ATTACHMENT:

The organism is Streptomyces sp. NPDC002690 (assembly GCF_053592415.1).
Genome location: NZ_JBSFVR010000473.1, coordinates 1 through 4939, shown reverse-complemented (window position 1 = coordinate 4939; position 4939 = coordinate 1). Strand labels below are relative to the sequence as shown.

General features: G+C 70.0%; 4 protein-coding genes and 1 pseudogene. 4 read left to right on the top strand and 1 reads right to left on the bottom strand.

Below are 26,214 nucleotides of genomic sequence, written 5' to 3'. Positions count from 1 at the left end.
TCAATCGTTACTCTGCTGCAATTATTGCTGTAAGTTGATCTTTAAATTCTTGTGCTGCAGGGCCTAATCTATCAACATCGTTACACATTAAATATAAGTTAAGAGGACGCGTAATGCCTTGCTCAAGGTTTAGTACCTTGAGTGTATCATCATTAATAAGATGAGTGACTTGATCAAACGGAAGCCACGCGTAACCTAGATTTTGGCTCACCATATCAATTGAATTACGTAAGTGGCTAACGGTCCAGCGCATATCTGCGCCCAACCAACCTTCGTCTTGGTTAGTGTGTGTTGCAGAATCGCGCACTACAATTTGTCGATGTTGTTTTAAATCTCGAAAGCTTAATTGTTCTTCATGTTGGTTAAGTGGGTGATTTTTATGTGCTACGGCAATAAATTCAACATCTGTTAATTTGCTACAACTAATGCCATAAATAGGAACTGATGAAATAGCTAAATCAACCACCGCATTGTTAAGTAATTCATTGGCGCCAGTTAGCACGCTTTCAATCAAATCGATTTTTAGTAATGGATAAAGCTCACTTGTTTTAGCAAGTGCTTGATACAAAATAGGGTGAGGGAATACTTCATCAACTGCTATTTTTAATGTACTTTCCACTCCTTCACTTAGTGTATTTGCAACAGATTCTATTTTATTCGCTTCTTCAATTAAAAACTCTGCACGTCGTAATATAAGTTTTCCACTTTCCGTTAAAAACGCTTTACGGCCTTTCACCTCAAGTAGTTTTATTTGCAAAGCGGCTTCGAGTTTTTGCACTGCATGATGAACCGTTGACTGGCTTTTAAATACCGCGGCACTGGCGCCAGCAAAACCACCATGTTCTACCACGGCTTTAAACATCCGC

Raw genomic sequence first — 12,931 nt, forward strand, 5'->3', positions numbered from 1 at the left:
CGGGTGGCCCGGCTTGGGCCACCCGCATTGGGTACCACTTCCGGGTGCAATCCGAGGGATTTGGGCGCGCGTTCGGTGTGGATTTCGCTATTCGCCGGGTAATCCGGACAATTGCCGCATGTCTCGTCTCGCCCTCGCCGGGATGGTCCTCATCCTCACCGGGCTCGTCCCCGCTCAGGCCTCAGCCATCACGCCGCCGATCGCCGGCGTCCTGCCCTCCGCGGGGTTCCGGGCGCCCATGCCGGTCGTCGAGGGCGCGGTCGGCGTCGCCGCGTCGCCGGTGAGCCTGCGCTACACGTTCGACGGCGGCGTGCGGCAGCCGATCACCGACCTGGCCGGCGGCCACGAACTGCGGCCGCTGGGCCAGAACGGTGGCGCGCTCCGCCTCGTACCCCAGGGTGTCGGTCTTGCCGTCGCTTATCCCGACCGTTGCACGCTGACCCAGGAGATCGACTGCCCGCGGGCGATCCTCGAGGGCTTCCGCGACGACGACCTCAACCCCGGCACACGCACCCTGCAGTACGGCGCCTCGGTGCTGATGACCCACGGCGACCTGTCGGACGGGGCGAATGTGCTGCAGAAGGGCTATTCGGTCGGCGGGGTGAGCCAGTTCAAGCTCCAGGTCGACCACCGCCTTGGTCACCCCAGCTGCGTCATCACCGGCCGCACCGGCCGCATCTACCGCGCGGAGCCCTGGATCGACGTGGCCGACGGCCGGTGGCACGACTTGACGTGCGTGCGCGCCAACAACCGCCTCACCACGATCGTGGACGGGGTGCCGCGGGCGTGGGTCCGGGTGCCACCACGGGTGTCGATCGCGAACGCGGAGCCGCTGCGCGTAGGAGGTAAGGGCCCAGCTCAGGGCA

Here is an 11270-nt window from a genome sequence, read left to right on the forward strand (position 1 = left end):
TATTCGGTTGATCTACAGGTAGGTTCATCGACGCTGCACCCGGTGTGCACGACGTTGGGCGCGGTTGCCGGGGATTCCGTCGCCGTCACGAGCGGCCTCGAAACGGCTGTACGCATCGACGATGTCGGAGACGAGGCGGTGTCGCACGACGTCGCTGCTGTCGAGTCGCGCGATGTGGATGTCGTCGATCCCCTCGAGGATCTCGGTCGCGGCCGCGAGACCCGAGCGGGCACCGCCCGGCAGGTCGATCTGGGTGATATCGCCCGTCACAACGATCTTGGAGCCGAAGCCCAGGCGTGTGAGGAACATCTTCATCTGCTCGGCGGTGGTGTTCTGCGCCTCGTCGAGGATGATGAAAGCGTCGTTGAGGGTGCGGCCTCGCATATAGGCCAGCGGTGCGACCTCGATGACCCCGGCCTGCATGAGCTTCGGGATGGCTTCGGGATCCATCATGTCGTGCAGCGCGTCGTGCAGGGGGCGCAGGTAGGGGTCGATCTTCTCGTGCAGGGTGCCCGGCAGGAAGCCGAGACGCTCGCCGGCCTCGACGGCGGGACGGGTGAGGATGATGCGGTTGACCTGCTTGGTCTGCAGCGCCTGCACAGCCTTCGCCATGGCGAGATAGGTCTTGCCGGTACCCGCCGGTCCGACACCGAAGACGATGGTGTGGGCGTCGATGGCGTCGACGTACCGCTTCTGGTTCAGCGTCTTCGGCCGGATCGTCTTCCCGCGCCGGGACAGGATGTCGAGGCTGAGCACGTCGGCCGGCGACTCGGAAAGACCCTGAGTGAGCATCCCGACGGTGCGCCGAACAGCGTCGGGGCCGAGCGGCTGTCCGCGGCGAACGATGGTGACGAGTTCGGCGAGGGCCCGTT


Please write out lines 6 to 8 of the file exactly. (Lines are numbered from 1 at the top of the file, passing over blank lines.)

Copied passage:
Raw genomic sequence first — 12,931 nt, forward strand, 5'->3', positions numbered from 1 at the left:
CGGGTGGCCCGGCTTGGGCCACCCGCATTGGGTACCACTTCCGGGTGCAATCCGAGGGATTTGGGCGCGCGTTCGGTGTGGATTTCGCTATTCGCCGGGTAATCCGGACAATTGCCGCATGTCTCGTCTCGCCCTCGCCGGGATGGTCCTCATCCTCACCGGGCTCGTCCCCGCTCAGGCCTCAGCCATCACGCCGCCGATCGCCGGCGTCCTGCCCTCCGCGGGGTTCCGGGCGCCCATGCCGGTCGTCGAGGGCGCGGTCGGCGTCGCCGCGTCGCCGGTGAGCCTGCGCTACACGTTCGACGGCGGCGTGCGGCAGCCGATCACCGACCTGGCCGGCGGCCACGAACTGCGGCCGCTGGGCCAGAACGGTGGCGCGCTCCGCCTCGTACCCCAGGGTGTCGGTCTTGCCGTCGCTTATCCCGACCGTTGCACGCTGACCCAGGAGATCGACTGCCCGCGGGCGATCCTCGAGGGCTTCCGCGACGACGACCTCAACCCCGGCACACGCACCCTGCAGTACGGCGCCTCGGTGCTGATGACCCACGGCGACCTGTCGGACGGGGCGAATGTGCTGCAGAAGGGCTATTCGGTCGGCGGGGTGAGCCAGTTCAAGCTCCAGGTCGACCACCGCCTTGGTCACCCCAGCTGCGTCATCACCGGCCGCACCGGCCGCATCTACCGCGCGGAGCCCTGGATCGACGTGGCCGACGGCCGGTGGCACGACTTGACGTGCGTGCGCGCCAACAACCGCCTCACCACGATCGTGGACGGGGTGCCGCGGGCGTGGGTCCGGGTGCCACCACGGGTGTCGATCGCGAACGCGGAGCCGCTGCGCGTAGGAGGTAAGGGCCCAGCTCAGGGCA

Here is an 11270-nt window from a genome sequence, read left to right on the forward strand (position 1 = left end):